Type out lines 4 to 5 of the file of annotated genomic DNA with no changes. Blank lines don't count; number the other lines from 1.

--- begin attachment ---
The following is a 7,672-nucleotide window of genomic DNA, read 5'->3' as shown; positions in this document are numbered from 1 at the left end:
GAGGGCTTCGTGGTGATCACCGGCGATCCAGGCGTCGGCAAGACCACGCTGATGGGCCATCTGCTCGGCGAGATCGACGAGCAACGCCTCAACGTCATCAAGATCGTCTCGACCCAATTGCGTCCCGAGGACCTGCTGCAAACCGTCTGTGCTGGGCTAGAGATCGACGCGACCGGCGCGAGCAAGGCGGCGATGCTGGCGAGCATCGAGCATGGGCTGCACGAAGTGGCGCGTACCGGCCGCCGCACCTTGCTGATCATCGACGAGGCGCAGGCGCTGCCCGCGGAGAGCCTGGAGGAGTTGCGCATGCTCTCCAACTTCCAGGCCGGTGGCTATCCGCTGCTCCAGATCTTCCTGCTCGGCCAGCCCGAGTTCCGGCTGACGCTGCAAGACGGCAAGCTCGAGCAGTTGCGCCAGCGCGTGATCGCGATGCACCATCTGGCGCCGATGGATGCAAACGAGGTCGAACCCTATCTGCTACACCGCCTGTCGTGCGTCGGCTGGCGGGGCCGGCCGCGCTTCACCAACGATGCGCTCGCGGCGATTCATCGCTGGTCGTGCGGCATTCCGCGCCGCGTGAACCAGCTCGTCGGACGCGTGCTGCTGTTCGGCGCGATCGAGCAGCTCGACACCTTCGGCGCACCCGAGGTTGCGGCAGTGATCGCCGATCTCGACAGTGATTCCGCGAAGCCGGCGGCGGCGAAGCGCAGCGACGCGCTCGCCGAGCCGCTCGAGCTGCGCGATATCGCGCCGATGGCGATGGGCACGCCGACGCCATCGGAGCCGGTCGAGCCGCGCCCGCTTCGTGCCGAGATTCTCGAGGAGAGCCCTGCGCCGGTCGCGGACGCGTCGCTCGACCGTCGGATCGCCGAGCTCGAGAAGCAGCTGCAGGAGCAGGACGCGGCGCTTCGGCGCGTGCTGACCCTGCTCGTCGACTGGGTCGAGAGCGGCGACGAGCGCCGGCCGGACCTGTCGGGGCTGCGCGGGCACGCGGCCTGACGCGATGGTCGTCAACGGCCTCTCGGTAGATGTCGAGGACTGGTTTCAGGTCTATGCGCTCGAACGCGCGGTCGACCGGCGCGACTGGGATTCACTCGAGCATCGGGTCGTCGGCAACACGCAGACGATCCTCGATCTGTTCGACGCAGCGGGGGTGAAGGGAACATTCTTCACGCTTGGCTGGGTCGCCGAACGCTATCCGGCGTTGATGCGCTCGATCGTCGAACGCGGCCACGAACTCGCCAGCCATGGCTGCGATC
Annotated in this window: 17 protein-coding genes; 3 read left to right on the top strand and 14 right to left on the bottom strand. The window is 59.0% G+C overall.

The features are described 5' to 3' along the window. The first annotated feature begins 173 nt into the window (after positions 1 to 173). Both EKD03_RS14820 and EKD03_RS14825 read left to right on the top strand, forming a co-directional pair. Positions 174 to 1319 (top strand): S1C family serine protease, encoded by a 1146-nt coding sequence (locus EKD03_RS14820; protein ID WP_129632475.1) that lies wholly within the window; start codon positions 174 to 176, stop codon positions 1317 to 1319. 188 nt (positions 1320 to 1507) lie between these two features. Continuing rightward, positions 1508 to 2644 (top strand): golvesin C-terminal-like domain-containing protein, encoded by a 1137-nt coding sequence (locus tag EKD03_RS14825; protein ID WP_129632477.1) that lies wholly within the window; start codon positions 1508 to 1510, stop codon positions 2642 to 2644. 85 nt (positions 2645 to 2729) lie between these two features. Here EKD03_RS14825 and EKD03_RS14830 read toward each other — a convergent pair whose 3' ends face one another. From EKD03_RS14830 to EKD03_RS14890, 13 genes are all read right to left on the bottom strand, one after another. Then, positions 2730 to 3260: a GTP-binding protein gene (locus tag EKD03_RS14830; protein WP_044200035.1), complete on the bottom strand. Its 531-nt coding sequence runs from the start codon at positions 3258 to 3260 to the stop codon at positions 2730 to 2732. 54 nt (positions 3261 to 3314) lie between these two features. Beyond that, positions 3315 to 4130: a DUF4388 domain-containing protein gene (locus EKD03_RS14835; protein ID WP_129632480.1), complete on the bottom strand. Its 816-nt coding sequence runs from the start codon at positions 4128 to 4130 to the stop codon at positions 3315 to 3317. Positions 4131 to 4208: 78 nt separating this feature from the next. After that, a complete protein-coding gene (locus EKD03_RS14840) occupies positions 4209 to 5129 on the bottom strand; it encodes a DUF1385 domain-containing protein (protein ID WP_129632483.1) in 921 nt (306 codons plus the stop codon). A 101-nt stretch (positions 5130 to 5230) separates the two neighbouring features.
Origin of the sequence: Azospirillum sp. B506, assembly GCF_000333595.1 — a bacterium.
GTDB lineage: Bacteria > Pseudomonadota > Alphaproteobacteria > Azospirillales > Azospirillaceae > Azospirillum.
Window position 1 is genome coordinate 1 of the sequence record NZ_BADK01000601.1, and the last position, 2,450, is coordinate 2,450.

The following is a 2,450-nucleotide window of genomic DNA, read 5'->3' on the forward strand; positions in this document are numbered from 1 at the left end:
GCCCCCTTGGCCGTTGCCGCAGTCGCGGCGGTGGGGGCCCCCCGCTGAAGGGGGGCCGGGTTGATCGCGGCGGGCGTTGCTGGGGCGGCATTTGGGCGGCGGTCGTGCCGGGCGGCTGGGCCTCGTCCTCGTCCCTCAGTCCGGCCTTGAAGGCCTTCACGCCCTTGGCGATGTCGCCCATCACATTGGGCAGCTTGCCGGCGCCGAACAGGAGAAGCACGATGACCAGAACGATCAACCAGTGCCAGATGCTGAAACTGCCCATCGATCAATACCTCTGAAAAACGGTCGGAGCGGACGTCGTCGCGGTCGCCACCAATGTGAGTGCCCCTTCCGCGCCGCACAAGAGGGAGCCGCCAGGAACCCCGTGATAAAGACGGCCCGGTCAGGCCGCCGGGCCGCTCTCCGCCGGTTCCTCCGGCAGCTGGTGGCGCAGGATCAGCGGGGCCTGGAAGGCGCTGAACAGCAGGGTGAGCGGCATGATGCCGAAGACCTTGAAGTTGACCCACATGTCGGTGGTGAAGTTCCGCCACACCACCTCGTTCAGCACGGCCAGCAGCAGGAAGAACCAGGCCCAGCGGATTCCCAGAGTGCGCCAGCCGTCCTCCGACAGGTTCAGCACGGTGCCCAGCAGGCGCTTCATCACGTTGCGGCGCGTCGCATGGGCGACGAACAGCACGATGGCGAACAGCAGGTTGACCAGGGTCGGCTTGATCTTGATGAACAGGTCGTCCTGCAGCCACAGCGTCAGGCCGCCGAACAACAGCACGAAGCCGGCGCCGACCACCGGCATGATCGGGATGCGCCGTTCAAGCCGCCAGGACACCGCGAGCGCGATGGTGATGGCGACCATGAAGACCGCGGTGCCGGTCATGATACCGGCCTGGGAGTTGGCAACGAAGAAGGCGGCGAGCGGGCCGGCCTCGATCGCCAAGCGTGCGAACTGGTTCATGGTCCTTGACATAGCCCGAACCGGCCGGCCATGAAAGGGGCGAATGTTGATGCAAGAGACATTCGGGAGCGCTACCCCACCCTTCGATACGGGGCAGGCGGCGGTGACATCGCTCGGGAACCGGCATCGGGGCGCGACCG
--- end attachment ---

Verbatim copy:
The features are described 5' to 3' along the window. The first annotated feature begins 173 nt into the window (after positions 1 to 173). Both EKD03_RS14820 and EKD03_RS14825 read left to right on the top strand, forming a co-directional pair. Positions 174 to 1319 (top strand): S1C family serine protease, encoded by a 1146-nt coding sequence (locus EKD03_RS14820; protein ID WP_129632475.1) that lies wholly within the window; start codon positions 174 to 176, stop codon positions 1317 to 1319. 188 nt (positions 1320 to 1507) lie between these two features. Continuing rightward, positions 1508 to 2644 (top strand): golvesin C-terminal-like domain-containing protein, encoded by a 1137-nt coding sequence (locus tag EKD03_RS14825; protein ID WP_129632477.1) that lies wholly within the window; start codon positions 1508 to 1510, stop codon positions 2642 to 2644. 85 nt (positions 2645 to 2729) lie between these two features. Here EKD03_RS14825 and EKD03_RS14830 read toward each other — a convergent pair whose 3' ends face one another. From EKD03_RS14830 to EKD03_RS14890, 13 genes are all read right to left on the bottom strand, one after another. Then, positions 2730 to 3260: a GTP-binding protein gene (locus tag EKD03_RS14830; protein WP_044200035.1), complete on the bottom strand. Its 531-nt coding sequence runs from the start codon at positions 3258 to 3260 to the stop codon at positions 2730 to 2732. 54 nt (positions 3261 to 3314) lie between these two features. Beyond that, positions 3315 to 4130: a DUF4388 domain-containing protein gene (locus EKD03_RS14835; protein ID WP_129632480.1), complete on the bottom strand. Its 816-nt coding sequence runs from the start codon at positions 4128 to 4130 to the stop codon at positions 3315 to 3317. Positions 4131 to 4208: 78 nt separating this feature from the next. After that, a complete protein-coding gene (locus EKD03_RS14840) occupies positions 4209 to 5129 on the bottom strand; it encodes a DUF1385 domain-containing protein (protein ID WP_129632483.1) in 921 nt (306 codons plus the stop codon). A 101-nt stretch (positions 5130 to 5230) separates the two neighbouring features.
Origin of the sequence: Azospirillum sp. B506, assembly GCF_000333595.1 — a bacterium.